On this date in 1973 the Pirates traded pitcher Nelson Briles and infielder Fernando Gonzalez to the Kansas City Royals for outfielder Ed Kirkpatrick, utility player Kurt Bevacqua and minor leaguer Winston Cole. Briles was the key part of the deal, he was 30 years old at the time and was coming off back-to-back 14 win seasons for the Pirates. Gonzalez was just 23 at the time of the trade and had just 51 major league AB’s over two seasons. He had hit .333 with 86 RBI’s in AA in 1972. Bevacqua, a third year player, played a career high 99 games in 1973, hitting .257 with 40 RBI’s. Kirkpatrick was just 29 at the time of the trade but had already spent parts of 12 seasons in the majors. He was a .238 career hitter with 73 homers, 341 RBI’s and 335 runs in 953 games. Cole was just 19 at the time of the trade and had played just one season in the low minors.
Gonzalez lasted just one month for the Royals before he was sold to the New York Yankees. He was resigned by the Pirates in 1975 and played for them from 1977-78 in the majors. Briles lasted two years with the Royals going 11-13 4.14 in 42 games and he won just 32 games total after leaving the Pirates. Bevacqua lasted just 18 games with the Pirates before they traded him back to the Royals. He played with the Pirates again, rejoining them late 1980 and lasting through the end of the 1981 season. Kirkpatrick played 116 games for the Pirates in 1974 batting .247 with 51 walks and 38 RBI’s. He played mostly 1B but appeared at five positions during the season. He lasted with the Pirates until a 1977 trade to the Rangers for Jim Fregosi. He hit .236 for the Pirates with 74 RBI’s in 309 games. Cole never made it to the majors, spending four years in the minors with the Pirates topping out at A ball.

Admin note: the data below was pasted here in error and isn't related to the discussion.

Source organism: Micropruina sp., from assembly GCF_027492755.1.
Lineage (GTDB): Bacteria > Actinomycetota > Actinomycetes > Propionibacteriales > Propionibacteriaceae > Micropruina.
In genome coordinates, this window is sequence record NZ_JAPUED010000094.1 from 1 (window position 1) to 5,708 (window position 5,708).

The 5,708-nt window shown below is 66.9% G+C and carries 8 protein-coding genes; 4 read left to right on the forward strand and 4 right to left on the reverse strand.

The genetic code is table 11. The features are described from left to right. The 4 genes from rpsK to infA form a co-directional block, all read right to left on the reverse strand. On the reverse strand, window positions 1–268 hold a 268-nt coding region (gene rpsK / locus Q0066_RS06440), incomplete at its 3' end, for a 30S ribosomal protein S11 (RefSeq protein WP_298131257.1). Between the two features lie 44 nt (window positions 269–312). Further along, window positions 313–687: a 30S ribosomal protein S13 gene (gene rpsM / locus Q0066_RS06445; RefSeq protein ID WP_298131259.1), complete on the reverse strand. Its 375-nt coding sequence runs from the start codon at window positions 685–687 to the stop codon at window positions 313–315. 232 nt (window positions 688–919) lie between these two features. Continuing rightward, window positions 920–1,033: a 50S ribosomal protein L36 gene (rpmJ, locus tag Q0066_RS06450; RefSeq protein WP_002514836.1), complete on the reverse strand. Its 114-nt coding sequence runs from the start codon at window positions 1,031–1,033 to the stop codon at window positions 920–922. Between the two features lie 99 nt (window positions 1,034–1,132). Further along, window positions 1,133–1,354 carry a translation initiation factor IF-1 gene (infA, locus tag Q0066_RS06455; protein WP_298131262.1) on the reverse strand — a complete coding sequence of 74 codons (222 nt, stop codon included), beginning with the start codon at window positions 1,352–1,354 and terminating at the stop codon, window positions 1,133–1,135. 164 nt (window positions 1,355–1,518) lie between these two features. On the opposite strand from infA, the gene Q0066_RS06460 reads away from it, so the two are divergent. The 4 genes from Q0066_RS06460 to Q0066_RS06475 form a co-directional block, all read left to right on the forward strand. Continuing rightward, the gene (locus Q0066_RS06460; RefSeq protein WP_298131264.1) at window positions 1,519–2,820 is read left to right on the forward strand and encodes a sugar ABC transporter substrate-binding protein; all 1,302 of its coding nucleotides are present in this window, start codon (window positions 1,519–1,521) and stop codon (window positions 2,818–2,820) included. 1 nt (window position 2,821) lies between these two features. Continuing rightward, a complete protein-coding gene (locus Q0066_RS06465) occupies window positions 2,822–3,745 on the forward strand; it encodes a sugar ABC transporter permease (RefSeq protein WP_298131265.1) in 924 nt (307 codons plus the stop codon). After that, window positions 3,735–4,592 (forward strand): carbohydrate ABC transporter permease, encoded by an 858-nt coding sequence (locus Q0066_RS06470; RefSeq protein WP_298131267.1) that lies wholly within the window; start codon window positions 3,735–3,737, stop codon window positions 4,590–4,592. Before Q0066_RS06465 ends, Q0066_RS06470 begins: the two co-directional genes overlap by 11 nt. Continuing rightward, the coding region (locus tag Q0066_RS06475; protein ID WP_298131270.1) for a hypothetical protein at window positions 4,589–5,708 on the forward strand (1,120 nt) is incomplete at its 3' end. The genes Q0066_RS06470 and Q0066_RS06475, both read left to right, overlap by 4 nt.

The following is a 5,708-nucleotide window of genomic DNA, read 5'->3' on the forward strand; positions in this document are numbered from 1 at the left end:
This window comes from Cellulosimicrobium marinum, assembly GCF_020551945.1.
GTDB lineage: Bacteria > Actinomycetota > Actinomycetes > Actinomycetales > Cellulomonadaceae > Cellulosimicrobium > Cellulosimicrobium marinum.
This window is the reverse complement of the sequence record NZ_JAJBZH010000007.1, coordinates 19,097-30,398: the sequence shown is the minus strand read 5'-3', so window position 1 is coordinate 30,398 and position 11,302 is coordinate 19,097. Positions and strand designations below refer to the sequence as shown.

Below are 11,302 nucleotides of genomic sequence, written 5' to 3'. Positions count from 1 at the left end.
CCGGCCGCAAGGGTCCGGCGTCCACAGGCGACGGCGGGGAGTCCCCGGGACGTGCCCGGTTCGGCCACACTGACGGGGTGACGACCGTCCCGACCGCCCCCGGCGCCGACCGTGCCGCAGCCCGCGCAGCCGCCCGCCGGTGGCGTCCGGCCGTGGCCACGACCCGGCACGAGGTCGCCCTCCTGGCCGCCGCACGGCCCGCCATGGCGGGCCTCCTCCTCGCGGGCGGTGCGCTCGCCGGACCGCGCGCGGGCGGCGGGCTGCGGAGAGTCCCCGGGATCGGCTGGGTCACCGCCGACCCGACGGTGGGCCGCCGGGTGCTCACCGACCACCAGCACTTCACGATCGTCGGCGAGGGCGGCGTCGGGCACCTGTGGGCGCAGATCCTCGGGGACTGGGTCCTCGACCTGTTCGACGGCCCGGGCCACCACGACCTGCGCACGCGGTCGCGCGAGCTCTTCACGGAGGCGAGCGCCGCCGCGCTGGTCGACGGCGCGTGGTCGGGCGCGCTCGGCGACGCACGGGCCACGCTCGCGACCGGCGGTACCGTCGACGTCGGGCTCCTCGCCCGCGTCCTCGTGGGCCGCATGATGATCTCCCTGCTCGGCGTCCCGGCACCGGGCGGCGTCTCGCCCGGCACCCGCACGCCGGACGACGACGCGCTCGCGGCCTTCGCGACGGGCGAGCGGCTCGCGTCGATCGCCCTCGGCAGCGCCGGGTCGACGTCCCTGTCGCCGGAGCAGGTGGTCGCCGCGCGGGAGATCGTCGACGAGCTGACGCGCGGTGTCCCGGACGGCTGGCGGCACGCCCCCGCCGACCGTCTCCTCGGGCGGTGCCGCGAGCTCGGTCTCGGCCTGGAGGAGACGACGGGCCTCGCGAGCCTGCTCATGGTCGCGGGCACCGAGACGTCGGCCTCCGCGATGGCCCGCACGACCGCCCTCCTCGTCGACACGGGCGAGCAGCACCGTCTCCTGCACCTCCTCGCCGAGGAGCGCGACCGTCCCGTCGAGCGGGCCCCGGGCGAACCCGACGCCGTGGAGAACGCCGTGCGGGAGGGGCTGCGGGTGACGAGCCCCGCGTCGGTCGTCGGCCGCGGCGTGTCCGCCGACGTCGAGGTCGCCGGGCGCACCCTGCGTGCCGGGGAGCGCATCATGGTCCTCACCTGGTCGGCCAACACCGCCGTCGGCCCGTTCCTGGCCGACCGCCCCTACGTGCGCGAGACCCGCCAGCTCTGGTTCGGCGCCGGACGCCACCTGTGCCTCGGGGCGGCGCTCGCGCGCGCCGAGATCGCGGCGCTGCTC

There have been two Pittsburgh Pirates players born on this date. Starting with 1920 pitcher, Johnny Meador. His entire big league career consisted of two starts and ten relief appearances for the 1920 Pirates. Meador was 27-years-old at the time, a veteran of five minor league seasons. He was the back of the bullpen pitcher for the Pirates, getting his first major league appearance eight games into the season. He threw five shutout innings in relief during his debut, then didn’t pitch until a week later. He was used just four times in the month of May, four times in June and three times in July. Meador did not fare well in his two starts, allowing a total of 12 runs in 9.1 innings. In relief, he had a 1.67 ERA over 27 innings. His last major league game in mid-July proved to also be his last game as a pro.
Jerry D’Arcy (1885) Center fielder for the 1911 Pirates. He played just two games as a major leaguer, one in center field and one as a pinch-hitter. D’Arcy joined the team in late September and went 0-for-6 at the plate and according to the local newspaper, looked well in the field with some fine catches. He was playing for the Gadsden Steel Makers of the Southeastern League at the time the Pirates signed him. That team was a Class D ballclub, equal to making the jump from Class-A ball to the majors now. D’Arcy played pro ball until at least 1916 and passed away at the age of 38. He was referred to as “Dorsey” during his time in Pittsburgh.